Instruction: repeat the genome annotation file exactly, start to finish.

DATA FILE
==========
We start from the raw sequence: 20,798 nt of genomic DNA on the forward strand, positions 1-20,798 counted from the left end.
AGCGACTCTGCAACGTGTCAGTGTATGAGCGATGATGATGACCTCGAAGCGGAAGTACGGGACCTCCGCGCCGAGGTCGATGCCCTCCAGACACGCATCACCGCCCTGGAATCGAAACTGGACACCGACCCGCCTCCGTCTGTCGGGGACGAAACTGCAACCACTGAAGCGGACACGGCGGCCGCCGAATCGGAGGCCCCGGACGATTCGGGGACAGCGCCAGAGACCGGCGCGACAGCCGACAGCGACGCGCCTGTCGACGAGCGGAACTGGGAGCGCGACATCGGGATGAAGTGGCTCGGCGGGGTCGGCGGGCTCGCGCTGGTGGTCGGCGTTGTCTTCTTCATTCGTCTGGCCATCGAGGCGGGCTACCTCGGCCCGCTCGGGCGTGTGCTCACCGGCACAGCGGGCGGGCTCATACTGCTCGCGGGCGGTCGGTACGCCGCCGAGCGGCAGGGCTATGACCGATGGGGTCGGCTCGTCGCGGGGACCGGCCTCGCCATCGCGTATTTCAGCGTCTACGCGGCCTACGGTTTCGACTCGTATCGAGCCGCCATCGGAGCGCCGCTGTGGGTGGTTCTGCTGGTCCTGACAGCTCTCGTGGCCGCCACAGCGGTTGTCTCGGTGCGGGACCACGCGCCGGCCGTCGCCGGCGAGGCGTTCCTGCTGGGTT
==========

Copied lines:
We start from the raw sequence: 20,798 nt of genomic DNA on the forward strand, positions 1-20,798 counted from the left end.
AGCGACTCTGCAACGTGTCAGTGTATGAGCGATGATGATGACCTCGAAGCGGAAGTACGGGACCTCCGCGCCGAGGTCGATGCCCTCCAGACACGCATCACCGCCCTGGAATCGAAACTGGACACCGACCCGCCTCCGTCTGTCGGGGACGAAACTGCAACCACTGAAGCGGACACGGCGGCCGCCGAATCGGAGGCCCCGGACGATTCGGGGACAGCGCCAGAGACCGGCGCGACAGCCGACAGCGACGCGCCTGTCGACGAGCGGAACTGGGAGCGCGACATCGGGATGAAGTGGCTCGGCGGGGTCGGCGGGCTCGCGCTGGTGGTCGGCGTTGTCTTCTTCATTCGTCTGGCCATCGAGGCGGGCTACCTCGGCCCGCTCGGGCGTGTGCTCACCGGCACAGCGGGCGGGCTCATACTGCTCGCGGGCGGTCGGTACGCCGCCGAGCGGCAGGGCTATGACCGATGGGGTCGGCTCGTCGCGGGGACCGGCCTCGCCATCGCGTATTTCAGCGTCTACGCGGCCTACGGTTTCGACTCGTATCGAGCCGCCATCGGAGCGCCGCTGTGGGTGGTTCTGCTGGTCCTGACAGCTCTCGTGGCCGCCACAGCGGTTGTCTCGGTGCGGGACCACGCGCCGGCCGTCGCCGGCGAGGCGTTCCTGCTGGGTT